“Do we in our society say even though they’re working full time, they’re less-valuable human beings?” Wegmann continued.
“They don’t deserve health care access because of the jobs they have?”
In February, 17.1 percent of Americans — or 53 million — had no medical insurance, Wegmann said.
Citing a 2009 Harvard Medical School study, Wegmann said at least 45,000 Americans die every year because they don’t have health insurance.
The first league forum in May — which focused on the effects of the health care system on services and outcomes — drew an audience of more than 100.
The remaining two forums will be held in August and September, with dates to be announced.
They will address the health care market and its importance to the economy and the health of the nation.
“No other industrialized nation is without health care for all,” Wegmann said.
“No other industrialized nation allows people to die just because they don’t have financial resources to buy health insurance.
“Do I feel there’s a moral imperative for us to change our system? You betcha.”
Dr. Rebecca Corley, a pulmonary and critical-care doctor for Olympic Medical Physicians, discussed ethical and moral issues from the perspective of a practicing physician.
“It’s really my belief that one of the keys to cutting health care expenses is to really focus on prevention,” Corley said. “The benefit to us in keeping people healthy far outweighs any costs.”
As the cost of health care continues to rise, more and more people are putting off elective procedures such as screenings, Corley said.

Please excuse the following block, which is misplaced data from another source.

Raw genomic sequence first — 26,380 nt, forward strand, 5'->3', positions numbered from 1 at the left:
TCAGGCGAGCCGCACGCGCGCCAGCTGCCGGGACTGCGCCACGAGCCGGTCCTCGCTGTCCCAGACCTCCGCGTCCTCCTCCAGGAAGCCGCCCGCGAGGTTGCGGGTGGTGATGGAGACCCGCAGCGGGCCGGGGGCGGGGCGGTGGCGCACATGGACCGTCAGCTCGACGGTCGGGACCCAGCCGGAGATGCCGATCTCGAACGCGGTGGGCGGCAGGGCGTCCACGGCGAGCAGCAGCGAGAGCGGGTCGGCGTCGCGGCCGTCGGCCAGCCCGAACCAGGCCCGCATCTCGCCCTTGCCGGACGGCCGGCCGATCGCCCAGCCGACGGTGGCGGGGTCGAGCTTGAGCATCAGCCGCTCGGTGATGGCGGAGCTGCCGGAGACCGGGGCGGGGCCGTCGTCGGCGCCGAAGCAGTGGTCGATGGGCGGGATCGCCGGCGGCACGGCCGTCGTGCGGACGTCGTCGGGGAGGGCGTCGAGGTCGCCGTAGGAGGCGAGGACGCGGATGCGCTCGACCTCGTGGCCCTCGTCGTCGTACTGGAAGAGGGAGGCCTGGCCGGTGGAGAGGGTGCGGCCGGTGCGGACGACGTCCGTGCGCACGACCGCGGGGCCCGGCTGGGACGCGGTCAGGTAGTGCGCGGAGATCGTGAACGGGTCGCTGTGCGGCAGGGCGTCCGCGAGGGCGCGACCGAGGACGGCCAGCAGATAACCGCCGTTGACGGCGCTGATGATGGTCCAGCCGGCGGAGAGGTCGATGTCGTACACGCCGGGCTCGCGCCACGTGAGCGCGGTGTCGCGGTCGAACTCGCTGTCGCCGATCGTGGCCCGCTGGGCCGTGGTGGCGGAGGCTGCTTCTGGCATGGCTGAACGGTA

“And the people we are seeing are much, much sicker,” she added.
“It doesn’t take very much to realize that as our expenses are going up, our uncompensated care is going up and our reimbursement is coming down, that this is not sustainable.”
OMC treats all patients that come through the door, regardless of their ability to pay.
The public hospital district had $9.3 million in uncompensated care in 2011, or 6.9 percent of its operating revenue.
That percentage has climbed steadily from 5.5 percent in 2007 to 5.7 percent in 2008 to 6.2 percent in 2009 to 6.7 percent in 2010.
Speaking as an individual, Corley said: “I believe that if we do not furnish health care to all that the costs are going to continue to go up.”
“If we say that there is not an ethical and moral obligation to provide health care to everyone, that is society where one life is more valuable than the next just because one person can afford health care and the other can’t,” Corley said.
“It doesn’t even address the millions of children that don’t even have the ability to go out and purchase health care.”
Rounding out the panel was Sarah Shannon, a registered nurse who is an associate professor and vice associate dean/academic programs, biobehavioral nursing and health systems at the University of Washington.
Shannon facilitated a panel discussion that centered on prevention and personal accountability.
Reporter Rob Ollikainen can be reached at 360-452-2345, ext. 5072, or at email@example.com.
Last modified: July 12. 2012 5:37PM